23. ^ Zabby Currie (July 1, 2009). "U2 Pay Homage to Michael Jackson + More". AOL Inc. Retrieved January 29, 2010. 
  24. ^ a b Amos Barshad, Nick Catucci (July 10, 2009). "Song of the Summer: Michael Jackson Rarities, Remixes, Covers and More!". New York Media LLC. Retrieved January 23, 2010. 
  25. ^ a b "Cookin’ Soul Presents Michael Jackson (Tribute to the King of Pop)". Complex Media Network. June 27, 2009. Retrieved January 30, 2010. 
  26. ^ AOL Radio Staff (June 26, 2009). "10 Best Michael Jackson Songs". AOL Inc. Retrieved January 24, 2010. 
  27. ^ a b c "Off the Wall album reviews". Super Seventies. Retrieved January 29, 2010. 
  28. ^ George, p. 23
  29. ^ "Michael Jackson - Don't Stop 'Til You Get Enough / I Can't Help It (Vinyl)". Discogs. Retrieved January 16, 2011. 
  30. ^ "Michael Jackson - Don't Stop 'Til You Get Enough (Vinyl)". Discogs. Retrieved January 16, 2011. 
  31. ^ "Michael Jackson - Don't Stop 'Til You Get Enough (Vinyl)". Discogs. Retrieved January 16, 2011. 
  32. ^ "Michael Jackson - Don´t Stop 'Til You Get Enough (Vinyl)". Discogs. Retrieved January 16, 2011. 
  33. ^ "Michael Jackson - No Pares Hasta Que Tengas Suficiente (Vinyl)". Discogs. Retrieved January 16, 2011. 
  34. ^ "Michael Jackson - Don't Stop 'Til You Get Enough (Vinyl)". Discogs. Retrieved January 16, 2011. 
  35. ^ "Michael Jackson - Don't Stop 'Til You Get Enough (Hybrid)". Discogs. Retrieved January 16, 2011.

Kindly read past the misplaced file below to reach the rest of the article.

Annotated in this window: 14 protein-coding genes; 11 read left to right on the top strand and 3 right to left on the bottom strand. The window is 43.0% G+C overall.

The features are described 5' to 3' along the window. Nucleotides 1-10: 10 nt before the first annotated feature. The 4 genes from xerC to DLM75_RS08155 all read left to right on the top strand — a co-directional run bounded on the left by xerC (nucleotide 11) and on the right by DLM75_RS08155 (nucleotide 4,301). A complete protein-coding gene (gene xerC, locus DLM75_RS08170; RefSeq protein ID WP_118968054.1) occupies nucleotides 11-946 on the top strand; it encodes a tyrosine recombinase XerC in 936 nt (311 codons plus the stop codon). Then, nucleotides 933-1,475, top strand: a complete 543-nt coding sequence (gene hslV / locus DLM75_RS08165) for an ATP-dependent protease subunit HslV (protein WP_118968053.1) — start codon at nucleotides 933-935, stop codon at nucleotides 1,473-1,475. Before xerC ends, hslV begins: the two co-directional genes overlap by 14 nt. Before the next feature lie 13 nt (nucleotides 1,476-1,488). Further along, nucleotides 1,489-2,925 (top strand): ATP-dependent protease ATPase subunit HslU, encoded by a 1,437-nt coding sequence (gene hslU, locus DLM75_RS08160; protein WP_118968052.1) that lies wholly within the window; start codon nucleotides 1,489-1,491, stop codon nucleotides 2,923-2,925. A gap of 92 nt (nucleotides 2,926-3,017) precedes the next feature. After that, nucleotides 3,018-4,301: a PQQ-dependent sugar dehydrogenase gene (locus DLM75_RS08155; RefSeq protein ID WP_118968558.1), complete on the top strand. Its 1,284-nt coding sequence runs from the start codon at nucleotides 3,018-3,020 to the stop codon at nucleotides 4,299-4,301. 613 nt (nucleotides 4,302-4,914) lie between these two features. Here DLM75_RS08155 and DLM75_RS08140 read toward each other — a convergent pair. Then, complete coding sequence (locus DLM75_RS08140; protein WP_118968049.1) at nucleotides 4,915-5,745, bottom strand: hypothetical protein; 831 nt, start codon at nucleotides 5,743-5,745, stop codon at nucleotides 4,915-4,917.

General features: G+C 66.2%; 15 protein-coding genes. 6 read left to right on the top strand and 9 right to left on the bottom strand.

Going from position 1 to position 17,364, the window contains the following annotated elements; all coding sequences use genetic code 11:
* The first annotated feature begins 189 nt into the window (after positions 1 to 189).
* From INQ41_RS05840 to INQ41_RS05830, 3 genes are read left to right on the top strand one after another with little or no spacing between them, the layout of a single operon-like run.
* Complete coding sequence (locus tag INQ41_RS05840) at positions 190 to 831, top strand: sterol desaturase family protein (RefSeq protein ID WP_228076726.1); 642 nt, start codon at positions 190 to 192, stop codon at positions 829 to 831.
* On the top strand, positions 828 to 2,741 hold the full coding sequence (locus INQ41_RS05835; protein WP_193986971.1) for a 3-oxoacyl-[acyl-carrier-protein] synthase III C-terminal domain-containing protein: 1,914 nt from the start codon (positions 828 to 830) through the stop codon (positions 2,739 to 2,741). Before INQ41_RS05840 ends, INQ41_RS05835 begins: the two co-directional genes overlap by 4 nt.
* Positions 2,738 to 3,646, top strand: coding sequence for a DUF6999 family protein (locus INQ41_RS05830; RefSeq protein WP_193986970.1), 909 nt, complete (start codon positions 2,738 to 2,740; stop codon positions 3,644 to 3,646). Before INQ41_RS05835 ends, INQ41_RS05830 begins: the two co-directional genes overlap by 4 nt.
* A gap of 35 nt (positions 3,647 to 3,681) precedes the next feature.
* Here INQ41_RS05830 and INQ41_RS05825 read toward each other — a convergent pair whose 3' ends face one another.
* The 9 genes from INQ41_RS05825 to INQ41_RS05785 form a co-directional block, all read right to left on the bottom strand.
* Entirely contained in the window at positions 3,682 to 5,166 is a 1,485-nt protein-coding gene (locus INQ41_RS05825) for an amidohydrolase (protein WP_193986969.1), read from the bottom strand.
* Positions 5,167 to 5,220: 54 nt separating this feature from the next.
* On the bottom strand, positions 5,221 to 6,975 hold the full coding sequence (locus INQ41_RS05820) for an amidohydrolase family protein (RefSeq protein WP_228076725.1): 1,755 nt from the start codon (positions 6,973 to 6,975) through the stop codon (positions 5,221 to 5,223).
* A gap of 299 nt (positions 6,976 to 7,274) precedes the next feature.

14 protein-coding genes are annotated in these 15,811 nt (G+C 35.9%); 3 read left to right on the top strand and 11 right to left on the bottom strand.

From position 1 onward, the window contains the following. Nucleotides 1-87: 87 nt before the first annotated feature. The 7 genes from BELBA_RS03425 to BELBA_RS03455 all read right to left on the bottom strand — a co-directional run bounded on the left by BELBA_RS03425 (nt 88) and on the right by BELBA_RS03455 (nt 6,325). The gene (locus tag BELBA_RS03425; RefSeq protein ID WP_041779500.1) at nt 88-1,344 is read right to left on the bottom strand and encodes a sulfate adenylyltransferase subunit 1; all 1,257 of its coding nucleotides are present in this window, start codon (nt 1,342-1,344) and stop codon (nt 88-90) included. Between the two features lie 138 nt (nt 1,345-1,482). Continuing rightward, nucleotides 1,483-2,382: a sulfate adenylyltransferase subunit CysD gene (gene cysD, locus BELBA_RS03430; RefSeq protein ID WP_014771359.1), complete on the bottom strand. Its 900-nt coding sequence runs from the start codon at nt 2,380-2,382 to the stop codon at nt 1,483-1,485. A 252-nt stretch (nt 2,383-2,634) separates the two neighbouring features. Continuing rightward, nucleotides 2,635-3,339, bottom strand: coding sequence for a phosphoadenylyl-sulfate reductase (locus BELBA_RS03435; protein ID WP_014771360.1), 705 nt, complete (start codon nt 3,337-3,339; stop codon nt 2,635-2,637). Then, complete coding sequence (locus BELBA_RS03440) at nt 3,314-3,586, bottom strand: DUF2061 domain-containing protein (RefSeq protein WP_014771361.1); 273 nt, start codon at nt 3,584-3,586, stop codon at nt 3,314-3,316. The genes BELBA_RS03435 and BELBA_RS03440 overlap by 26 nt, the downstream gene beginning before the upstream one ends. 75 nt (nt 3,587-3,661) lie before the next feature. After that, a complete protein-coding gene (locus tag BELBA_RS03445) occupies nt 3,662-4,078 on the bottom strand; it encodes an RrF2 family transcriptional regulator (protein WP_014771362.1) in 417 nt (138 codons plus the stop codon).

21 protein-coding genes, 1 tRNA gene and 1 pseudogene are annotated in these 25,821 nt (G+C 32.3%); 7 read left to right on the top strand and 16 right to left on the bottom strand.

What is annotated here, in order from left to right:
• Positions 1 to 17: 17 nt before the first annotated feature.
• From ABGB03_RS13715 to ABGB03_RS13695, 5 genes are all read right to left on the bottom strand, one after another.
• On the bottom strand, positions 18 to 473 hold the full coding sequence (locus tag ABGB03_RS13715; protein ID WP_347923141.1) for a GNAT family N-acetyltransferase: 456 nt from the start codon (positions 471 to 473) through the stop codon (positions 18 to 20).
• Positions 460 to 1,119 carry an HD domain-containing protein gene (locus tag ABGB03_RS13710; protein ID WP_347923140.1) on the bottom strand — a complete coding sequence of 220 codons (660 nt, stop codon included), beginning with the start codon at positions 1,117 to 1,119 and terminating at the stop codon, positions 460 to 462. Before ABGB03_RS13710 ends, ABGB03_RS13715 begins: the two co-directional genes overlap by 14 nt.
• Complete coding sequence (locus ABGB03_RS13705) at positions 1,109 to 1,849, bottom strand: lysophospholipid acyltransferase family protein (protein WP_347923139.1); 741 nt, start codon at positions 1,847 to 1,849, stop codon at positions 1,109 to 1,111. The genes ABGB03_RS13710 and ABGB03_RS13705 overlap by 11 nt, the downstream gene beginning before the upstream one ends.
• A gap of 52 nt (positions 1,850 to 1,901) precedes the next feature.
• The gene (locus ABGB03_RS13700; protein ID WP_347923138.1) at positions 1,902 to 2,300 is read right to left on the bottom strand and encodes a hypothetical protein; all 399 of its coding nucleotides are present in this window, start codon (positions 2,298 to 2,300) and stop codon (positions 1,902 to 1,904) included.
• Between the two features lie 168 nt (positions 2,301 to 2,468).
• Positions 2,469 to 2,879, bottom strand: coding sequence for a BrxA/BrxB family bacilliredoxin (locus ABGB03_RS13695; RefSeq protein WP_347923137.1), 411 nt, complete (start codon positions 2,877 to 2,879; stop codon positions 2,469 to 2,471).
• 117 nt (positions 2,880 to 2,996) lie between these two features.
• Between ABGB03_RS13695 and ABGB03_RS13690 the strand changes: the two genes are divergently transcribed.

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  37. ^ "Don't stop 'til you get enough in Canadian Dance Music Singles Chart". Library and Archives Canada. Retrieved June 11, 2013. 
  38. ^ "Don't stop 'til you get enough in Canadian Top Singles Chart". Library and Archives Canada. Retrieved June 11, 2013. 
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  45. ^ John Samson. "Don't stop 'til you get enough in South African Chart". Retrieved June 11, 2013. 
  46. ^ a b " – Michael Jackson – Don't Stop 'Til You Get Enough". Swiss Singles Chart.
  47. ^ "ARIA Charts – Accreditations – 2009 Singles". Australian Recording Industry Association. Retrieved March 22, 2012. 
  48. ^ "British single certifications – Michael Jackson – Stop Till You Get Enough". British Phonographic Industry. Retrieved March 22, 2012.  Enter Stop Till You Get Enough in the field Keywords. Select Title in the field Search by. Select single in the field By Format. Select Silver in the field By Award. Click Search
  49. ^ "American single certifications – Michael Jackson – Don_t Stop _Til You Get Enough". Recording Industry Association of America. Retrieved March 22, 2012.  If necessary, click Advanced, then click Format, then select Single, then click SEARCH
  50. ^ Grein, Paul (September 24, 2010). "Chart Watch Extra: Songs From The Last Century". Nielsen Business Media. Yahoo! Music. Retrieved March 22, 2012. 
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Further reading[edit]

External links[edit]